Some of the key factors that may lead to poor academic performance of a nursing student are stress and a lack of coping mechanisms to deal with that stress. Moral distress is also a factor and occurs when a person feels unable to do the right thing due to constraints imposed by an institution. In nursing education, moral distress is associated with incivility, cheating, plagiarism and bullying.
Nursing students are particularly prone to stress. Their stress stems from the amount of material to learn, lack of free time, lack of feedback from instructors and difficult relationships with faculty. In addition, nursing students often experience a great fear of making mistakes because they perform procedures that could harm their patients if mishandled. Consequently, they sometimes feel inadequate when dealing with patients who are extremely ill. These types of stressors lead to poor academic performance in addition to depression and health problems. Some nursing students drop out of school due to stress.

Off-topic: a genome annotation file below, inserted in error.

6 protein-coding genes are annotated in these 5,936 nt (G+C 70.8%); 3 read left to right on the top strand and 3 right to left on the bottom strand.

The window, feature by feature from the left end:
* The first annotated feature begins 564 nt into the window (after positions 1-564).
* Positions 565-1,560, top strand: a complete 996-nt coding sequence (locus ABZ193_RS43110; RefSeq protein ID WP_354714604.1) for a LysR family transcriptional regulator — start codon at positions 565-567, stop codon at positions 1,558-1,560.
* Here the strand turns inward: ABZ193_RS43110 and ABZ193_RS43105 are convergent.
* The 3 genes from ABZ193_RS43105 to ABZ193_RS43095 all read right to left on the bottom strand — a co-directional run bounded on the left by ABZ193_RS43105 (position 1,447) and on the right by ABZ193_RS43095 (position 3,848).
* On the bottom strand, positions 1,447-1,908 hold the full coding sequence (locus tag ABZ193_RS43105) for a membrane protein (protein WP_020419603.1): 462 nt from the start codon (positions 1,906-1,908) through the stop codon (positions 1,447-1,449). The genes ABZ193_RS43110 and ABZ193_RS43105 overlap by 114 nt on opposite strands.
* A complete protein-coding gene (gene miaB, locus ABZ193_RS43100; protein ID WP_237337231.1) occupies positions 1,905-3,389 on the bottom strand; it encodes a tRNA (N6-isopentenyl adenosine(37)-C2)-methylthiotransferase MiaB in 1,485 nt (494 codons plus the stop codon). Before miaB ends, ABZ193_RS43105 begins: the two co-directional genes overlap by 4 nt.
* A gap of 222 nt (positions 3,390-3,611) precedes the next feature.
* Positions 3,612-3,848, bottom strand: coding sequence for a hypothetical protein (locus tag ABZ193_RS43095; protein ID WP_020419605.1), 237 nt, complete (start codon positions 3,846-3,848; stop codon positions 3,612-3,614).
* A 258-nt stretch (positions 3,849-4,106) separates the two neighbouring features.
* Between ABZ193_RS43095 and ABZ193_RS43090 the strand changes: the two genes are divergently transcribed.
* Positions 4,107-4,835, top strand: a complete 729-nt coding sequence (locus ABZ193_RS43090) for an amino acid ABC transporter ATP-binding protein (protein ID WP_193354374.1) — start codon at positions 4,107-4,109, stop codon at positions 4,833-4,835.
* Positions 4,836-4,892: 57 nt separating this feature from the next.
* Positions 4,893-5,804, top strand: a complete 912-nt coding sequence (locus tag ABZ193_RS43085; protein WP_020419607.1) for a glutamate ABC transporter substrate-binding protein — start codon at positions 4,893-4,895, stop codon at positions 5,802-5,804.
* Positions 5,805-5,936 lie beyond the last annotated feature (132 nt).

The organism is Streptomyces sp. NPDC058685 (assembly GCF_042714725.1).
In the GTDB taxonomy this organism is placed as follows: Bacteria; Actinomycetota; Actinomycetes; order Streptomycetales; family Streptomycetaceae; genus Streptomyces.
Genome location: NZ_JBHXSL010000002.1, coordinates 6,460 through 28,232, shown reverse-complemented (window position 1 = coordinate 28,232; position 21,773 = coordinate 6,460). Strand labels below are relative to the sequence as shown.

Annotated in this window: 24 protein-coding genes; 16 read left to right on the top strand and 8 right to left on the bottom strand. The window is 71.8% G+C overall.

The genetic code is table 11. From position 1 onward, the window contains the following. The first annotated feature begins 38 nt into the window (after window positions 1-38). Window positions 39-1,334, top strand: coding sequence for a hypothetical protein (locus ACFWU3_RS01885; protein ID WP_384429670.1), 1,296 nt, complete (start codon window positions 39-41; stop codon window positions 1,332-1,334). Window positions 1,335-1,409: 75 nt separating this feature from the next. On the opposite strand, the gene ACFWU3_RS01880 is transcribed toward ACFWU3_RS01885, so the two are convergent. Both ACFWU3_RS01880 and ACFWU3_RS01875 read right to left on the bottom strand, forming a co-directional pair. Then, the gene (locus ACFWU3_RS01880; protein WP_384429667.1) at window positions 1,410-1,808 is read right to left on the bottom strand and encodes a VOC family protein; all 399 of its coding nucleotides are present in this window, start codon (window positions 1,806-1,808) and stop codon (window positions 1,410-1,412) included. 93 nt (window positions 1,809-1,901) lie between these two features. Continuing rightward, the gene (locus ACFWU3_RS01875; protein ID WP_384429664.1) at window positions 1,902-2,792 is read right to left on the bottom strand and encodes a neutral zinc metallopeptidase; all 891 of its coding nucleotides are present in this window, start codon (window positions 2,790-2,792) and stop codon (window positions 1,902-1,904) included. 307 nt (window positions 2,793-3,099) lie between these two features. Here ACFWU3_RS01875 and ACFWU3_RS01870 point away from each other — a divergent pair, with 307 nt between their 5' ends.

Moral distress in nursing schools affects student learning adversely. When students perceive academic dishonesty on the part of faculty or other students, including the failure to deal with students who cheat or plagiarize and a willingness to promote students who have not learned the necessary material, students become dissatisfied with the learning experience. These bad experiences often transfer to their academic and professional practice of nursing.